This is the fifth entry in the Atheism round of the 2012 Ideological Turing Test for Religion. In this round, the honest answers of atheists are mixed in with Christians’ best efforts to talk like atheists. It’s your job to see if you can spot the difference. The voting link appears at the end of the entry, and you can look at all entries in this round here.
When (if ever) have you deferred to your philosophical or theological system over your intuitions?
I’m very wary of doing that. When people say they are overruling their intuitions they are mostly acting on beliefs they would like to have but actually don’t.
I think the closest I come to overruling intuitions is trying to correct for some of the frighteningly many cognitive biases humans are prone to. But in practice I don’t try to pitch intuitions against abstract principles. Rather I try to build an intuition of mistrusting some other intuitions, so that I actually think of the biases when I’m likely to be affected. Once I suspect I may be wrong, figuring it out is the easy part. What’s hard is suspecting in the first place.
Another example is empathizing with people where I instinctively wouldn’t. Whatever abstract theories we might have, that is at the heart of what morality is in practice. But, while I’m talking pragmatically, that, too, is more about molding intuitions than about overruling them.
Ultimately trying to overrule intuitions with theoretical insights doesn’t work. They tend to win out before the rational mind even notices what happened. What actually works is gradually improving the intuitions so they don’t need to be overruled.
Are there people whose opinions on morality you trust more than your own? How do you recognize them? How is trusting them different than trusting someone’s opinion on physics?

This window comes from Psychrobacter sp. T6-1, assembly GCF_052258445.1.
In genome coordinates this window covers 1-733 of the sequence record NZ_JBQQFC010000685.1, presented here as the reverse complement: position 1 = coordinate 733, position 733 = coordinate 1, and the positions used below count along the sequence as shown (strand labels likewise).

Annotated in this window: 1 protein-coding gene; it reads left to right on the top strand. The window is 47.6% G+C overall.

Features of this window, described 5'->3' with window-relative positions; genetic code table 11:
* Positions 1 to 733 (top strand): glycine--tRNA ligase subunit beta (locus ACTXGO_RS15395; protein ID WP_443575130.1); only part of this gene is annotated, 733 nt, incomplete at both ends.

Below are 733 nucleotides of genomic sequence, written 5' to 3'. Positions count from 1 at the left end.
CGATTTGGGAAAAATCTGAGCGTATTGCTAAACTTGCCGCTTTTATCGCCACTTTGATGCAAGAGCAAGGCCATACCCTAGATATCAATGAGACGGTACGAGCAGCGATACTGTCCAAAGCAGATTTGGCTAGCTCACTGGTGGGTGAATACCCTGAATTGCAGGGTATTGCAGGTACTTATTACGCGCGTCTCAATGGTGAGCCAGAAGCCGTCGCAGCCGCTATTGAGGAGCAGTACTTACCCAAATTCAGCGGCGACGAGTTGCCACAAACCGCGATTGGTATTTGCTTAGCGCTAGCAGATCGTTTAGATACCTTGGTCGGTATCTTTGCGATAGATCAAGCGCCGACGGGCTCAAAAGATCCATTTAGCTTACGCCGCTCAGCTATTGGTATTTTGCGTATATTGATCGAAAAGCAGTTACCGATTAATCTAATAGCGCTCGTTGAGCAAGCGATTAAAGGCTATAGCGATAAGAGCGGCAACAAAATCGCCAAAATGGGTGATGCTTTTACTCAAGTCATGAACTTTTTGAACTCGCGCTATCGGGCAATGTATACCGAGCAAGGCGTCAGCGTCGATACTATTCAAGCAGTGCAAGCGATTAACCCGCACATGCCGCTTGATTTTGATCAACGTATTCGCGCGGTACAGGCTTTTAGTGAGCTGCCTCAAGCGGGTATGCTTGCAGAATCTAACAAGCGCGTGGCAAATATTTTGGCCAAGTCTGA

To some extent other people are experts on how they are being hurt. So, for example, I need to be very careful to listen to minorities where my privilege might make it hard to see the evil myself.
And that’s not the only kind of situation where it is wise to seek out other people’s moral opinions. For example, I might be biased if I stand to win from doing something that might be bad. Then it helps to talk to someone I trust who wouldn’t share in my winnings. Or someone might previously have been in the situation I’m in at the moment. And of course many moral questions actually turn more on the relevant facts than on the moral theory, so where I don’t know the facts I might defer to someone who actually does.
And frankly, that particular way of chickening out scares me. The way humans work, the authority will always abuse the power. I think history bears that out. Moral progress actually happened by stepping past unquestionable authorities.
Can you name any works of art (interpreted pretty broadly: books, music, plays, poetry, mathematical proofs, etc) which really capture the way you see life/fill you with a sense of awe and wonder? You can give a short explanation or just list a few pieces.
Those are two very different questions, or maybe even three, because the worldview part can be interpreted more or less broadly.
Small Gods by Terry Pratchett is a hilarious novel capturing my atheism. Of course it isn’t even trying for the kind of depth that keeps people unsettled for days. And I think that’s exactly right, because atheism itself is just a negative. It’s interesting because it’s a negative so many people try to avoid, but in itself the nonexistence of gods shouldn’t make us any more teary-eyed than the nonexistence of leprechauns. It’s just not a very emotional question.
So moving on to things I do believe in, I really care about empathy. In our society one of the main questions on which religion interferes with empathy is LGBT rights. So, while it doesn’t mention atheism or religion at all, There’s a girl by the Ditty Bops is a song that gives a gut level impression of how it hurts gay people to keep on pretending they don’t exist.